DEMONSTRABLE SECURITY: It is often argued by suppliers of closed systems that Open source systems are insecure. Quite the reverse is true. Consider the 7-lever deadlock. A diagram showing how to make one is publicly available at any good Reference Library, so it is Open Source. Indeed, such locks are used on security doors precisely because experts can see from the design that deadlocks are almost impenetrable. The closed systems maxim ‘security by obscurity’ is a myth that is promulgated to hide the defects of a flawed design.

BUSINESS RISK: An executive who allows his company to become dependent on single-source proprietary systems – the internals of which he is not permitted to see, let alone change – has lost control of the enabling technology upon which his business depends. He has locked himself into a closed architecture, which places him on the wrong side of a monopolistic relationship. However, with non-proprietary standards and Open Source software, business risk is reduced and the executive is firmly in control. No business should ever be locked into a single-source supplier.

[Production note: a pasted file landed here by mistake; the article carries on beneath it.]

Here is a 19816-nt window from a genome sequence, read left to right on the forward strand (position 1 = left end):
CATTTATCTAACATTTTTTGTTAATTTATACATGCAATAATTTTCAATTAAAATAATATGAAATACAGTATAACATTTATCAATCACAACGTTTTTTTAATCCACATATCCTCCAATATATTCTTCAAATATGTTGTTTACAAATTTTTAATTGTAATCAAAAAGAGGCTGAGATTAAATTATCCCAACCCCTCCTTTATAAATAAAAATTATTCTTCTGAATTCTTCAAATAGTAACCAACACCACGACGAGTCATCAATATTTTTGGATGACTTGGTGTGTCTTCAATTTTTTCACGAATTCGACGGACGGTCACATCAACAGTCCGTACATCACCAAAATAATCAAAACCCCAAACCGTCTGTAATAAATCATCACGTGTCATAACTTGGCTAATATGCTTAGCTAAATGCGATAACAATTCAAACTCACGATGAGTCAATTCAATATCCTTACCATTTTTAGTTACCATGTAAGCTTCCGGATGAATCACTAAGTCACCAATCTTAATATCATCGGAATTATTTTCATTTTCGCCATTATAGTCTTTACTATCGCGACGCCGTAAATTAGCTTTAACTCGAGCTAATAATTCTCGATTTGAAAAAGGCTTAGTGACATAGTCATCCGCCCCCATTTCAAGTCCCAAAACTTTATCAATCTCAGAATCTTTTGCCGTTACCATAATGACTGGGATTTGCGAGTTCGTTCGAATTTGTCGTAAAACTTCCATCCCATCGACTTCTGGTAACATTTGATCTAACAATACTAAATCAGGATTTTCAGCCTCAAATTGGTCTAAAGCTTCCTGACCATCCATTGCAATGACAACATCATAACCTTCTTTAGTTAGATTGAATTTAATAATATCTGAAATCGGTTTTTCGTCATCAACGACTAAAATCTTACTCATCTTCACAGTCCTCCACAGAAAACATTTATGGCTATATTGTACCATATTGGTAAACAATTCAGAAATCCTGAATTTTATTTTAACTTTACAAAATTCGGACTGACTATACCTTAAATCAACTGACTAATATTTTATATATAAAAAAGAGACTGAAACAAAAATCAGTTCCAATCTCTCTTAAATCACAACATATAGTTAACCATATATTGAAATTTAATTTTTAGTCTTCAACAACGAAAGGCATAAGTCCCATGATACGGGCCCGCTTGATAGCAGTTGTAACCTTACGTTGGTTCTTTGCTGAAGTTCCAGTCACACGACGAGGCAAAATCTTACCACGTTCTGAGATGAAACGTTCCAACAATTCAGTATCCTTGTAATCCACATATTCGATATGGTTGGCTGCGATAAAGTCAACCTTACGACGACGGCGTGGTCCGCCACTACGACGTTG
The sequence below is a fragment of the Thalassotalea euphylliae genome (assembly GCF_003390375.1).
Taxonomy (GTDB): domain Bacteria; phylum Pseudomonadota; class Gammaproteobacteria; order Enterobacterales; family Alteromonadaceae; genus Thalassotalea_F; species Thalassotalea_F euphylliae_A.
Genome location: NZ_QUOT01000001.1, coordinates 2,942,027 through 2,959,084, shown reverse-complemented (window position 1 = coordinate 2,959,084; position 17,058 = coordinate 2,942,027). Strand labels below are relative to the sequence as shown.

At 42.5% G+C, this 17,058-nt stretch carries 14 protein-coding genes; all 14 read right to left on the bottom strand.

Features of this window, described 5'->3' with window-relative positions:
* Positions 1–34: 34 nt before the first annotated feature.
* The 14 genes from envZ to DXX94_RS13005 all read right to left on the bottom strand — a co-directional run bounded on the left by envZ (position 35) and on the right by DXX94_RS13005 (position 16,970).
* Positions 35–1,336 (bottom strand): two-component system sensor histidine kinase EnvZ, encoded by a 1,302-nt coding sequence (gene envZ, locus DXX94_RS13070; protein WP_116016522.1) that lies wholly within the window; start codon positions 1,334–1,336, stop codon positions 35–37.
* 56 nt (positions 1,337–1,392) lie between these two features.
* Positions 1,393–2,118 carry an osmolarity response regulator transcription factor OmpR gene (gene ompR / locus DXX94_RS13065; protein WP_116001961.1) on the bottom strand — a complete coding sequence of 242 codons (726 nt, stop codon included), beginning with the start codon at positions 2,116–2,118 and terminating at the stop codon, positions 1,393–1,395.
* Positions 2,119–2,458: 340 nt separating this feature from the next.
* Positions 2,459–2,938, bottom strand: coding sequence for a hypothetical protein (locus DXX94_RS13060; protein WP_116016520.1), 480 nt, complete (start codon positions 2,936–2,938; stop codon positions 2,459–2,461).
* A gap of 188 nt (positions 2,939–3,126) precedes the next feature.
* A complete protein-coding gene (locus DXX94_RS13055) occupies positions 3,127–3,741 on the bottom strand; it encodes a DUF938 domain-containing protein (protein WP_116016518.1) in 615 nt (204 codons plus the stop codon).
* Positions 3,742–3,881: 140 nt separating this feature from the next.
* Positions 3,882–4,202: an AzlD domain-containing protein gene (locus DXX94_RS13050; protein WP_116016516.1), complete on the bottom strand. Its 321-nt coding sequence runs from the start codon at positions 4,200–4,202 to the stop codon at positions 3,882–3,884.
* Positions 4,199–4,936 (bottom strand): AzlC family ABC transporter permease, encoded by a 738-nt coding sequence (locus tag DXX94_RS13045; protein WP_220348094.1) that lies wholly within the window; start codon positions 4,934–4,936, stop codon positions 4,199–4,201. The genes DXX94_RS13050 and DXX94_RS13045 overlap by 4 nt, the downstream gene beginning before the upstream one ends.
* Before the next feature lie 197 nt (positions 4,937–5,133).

GOVERNMENT WEBSITES: The Government’s new electronic Gateway (www.gateway.gov.uk) has been implemented out of single-source proprietary systems. This is an unfortunate consequence of the Government following the current fashion among large organisations for outsourcing ICT. Companies following this policy eventually regret the disappearance of in-house technical know-how, but the senior managers who championed the policy are usually reluctant to reverse it. Ironically, the Government’s original sites, run by the now-defunct CCTA, were exemplary: well designed, uncluttered, fast, efficient, and standards compliant. The CCTA sites, including GCHQ and MI5, ran on Linux. And they were probably designed and maintained at a fraction of the cost of their closed-system replacements. The CCTA was assimilated, à la Borg, into the Office of Government Commerce on April 1st this year.